Colour or more correctly, absence of colour is a very important factor in diamond grading. Most diamonds are graded on a whiteness or absence of colour scale. The colours that may decrease the value or rarity of a diamond range from yellow and brown to silver and grey. Basically, a whiter or clearer colour indicates a more rare diamond and correlates with an increased look of pureness and beauty.
Please note that diamonds come in all colours of the rainbow. Coloured diamonds are known as fancy diamonds and are graded on their intensity of colour, not lack of. Please see below to learn about pink diamonds.
Below are the foremost colour grading scales ranged together. They are Gemological Institute of America (GIA), American Gem Society (AGS) and French authority, Confederation International de la Bijouterie, Joaillerie, Orfevrierie des Diamantes, Perles et Pierres (CIBJO) which translates to International Confederation of Jewellery, Silverware, Diamonds and Stones.
Diamond Colour Grading Scales
Pink Diamond Colour Types
Pink diamonds are one of the world’s best kept secrets and are available in a range of stunning hues and intensities ranging from a very intense purplish pink through to a bluish pink champagne. Pink diamonds are so rare that only a handful of people will have the pleasure of wearing them in their lives.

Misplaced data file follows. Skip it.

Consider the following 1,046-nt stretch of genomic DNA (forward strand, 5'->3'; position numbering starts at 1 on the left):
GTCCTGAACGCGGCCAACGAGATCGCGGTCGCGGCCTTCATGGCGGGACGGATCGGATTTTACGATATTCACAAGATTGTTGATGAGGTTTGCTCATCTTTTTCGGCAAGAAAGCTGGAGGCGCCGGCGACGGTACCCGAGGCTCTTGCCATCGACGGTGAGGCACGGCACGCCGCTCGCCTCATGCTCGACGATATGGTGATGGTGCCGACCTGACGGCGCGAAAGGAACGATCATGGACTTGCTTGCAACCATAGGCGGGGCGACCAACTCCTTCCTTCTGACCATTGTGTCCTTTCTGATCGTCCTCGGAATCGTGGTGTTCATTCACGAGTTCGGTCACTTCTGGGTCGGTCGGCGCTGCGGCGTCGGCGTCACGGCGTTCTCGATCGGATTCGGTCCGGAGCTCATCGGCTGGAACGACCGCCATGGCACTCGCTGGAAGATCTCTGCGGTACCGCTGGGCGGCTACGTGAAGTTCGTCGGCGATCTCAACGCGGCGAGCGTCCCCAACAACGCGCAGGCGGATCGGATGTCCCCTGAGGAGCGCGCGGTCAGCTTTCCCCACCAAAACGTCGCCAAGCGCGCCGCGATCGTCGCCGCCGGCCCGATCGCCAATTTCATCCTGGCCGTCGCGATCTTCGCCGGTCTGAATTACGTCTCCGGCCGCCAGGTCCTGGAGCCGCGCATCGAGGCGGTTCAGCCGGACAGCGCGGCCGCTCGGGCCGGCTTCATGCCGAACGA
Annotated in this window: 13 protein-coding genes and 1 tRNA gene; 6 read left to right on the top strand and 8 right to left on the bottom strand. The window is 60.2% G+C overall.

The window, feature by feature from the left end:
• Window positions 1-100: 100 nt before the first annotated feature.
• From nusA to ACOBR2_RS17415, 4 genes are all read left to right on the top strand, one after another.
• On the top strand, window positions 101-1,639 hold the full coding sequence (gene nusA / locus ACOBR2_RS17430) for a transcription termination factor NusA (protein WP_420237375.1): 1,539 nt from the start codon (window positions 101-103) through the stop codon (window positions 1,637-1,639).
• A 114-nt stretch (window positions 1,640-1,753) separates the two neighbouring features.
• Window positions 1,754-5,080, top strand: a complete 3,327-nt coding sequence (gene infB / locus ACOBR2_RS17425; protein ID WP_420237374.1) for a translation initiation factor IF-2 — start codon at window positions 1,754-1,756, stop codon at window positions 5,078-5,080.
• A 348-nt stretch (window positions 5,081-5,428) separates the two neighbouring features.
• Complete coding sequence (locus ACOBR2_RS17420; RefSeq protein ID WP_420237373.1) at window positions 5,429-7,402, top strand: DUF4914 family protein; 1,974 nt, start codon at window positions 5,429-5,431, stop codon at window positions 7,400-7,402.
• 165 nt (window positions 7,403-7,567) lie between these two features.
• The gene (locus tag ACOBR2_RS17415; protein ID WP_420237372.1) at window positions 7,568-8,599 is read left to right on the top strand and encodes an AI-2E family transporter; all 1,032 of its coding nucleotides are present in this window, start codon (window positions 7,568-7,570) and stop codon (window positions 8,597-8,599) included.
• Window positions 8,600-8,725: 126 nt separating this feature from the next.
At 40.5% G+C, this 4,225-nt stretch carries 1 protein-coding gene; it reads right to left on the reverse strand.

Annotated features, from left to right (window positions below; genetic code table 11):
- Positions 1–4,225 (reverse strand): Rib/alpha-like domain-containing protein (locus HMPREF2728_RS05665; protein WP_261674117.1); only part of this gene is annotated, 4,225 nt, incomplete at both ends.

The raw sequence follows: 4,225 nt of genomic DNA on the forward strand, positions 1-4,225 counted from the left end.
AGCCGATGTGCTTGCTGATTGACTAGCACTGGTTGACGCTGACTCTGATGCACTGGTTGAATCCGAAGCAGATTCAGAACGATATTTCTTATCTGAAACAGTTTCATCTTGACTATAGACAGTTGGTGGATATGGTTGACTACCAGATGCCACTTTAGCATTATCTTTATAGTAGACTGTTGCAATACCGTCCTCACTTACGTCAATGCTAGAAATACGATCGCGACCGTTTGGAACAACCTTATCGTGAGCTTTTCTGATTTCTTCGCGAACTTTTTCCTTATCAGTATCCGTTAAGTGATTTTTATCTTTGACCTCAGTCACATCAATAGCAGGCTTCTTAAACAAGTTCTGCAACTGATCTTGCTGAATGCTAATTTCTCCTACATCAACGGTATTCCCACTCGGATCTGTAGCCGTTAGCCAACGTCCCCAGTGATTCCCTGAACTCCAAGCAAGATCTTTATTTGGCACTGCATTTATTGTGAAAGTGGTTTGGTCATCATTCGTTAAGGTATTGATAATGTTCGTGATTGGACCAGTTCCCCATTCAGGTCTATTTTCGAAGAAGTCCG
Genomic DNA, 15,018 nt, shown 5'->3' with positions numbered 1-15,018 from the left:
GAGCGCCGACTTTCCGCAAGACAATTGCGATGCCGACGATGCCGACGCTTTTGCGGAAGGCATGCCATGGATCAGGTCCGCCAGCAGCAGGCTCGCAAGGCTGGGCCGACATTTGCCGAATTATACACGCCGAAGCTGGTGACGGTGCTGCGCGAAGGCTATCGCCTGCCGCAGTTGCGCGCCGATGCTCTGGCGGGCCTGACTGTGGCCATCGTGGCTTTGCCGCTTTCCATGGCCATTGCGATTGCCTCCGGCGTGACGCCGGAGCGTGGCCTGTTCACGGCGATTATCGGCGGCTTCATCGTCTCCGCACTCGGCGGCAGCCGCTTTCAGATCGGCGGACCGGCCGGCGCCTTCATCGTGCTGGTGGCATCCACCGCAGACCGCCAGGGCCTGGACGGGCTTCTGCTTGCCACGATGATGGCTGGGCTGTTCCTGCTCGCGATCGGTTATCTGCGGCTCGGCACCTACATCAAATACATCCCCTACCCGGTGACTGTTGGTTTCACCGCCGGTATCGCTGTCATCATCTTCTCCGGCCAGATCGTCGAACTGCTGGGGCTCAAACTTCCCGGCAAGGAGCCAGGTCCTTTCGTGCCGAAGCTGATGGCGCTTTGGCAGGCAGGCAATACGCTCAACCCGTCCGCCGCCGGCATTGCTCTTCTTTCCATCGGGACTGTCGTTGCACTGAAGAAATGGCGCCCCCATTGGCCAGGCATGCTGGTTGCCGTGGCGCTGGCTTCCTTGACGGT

The Australian Argyle Diamond Mine has devised a scale to describe the intensity of colour in a pink diamonds. The scale ranges from 1 - 8 with one being the most intense colour and eight being the faintest colour.
The 1 – 8 grading is then given an additional grade according to each individual diamond hue.
Pink Diamonds Hue
In order of rarity:
- PP - Purplish Pink
- P - Pink
- PR - Pink Rose
- PC - Pink Champagne.
Intensity of Pink Diamonds
- Very intense
- Medium Light
- Very Light
Argyle pink champagne diamonds are a beautiful mixture of elegant champagne with whimsical pinks. Pink champagne diamonds are graded and valued according to the intensity of champagne hue.
- PC1 - Pink and light champagne (C1 and C2)
- PC2 - Pink and medium champagne (C3 and C4)
- PC3 - Pink and dark champagne (C5, C6 and C7)
The cause of pink colour in diamonds is largely unknown and is the topic of ongoing debate amongst experts. This mysterious phenomenon only adds to their appeal and rare, inimitable beauty. It is thought that pink diamonds may obtain their colour as a result of pressure under the Earth's surface. Some experts believe that extreme geological force placed on a stone after its formation alters it structure, causing it to absorb light and gain its pink colour.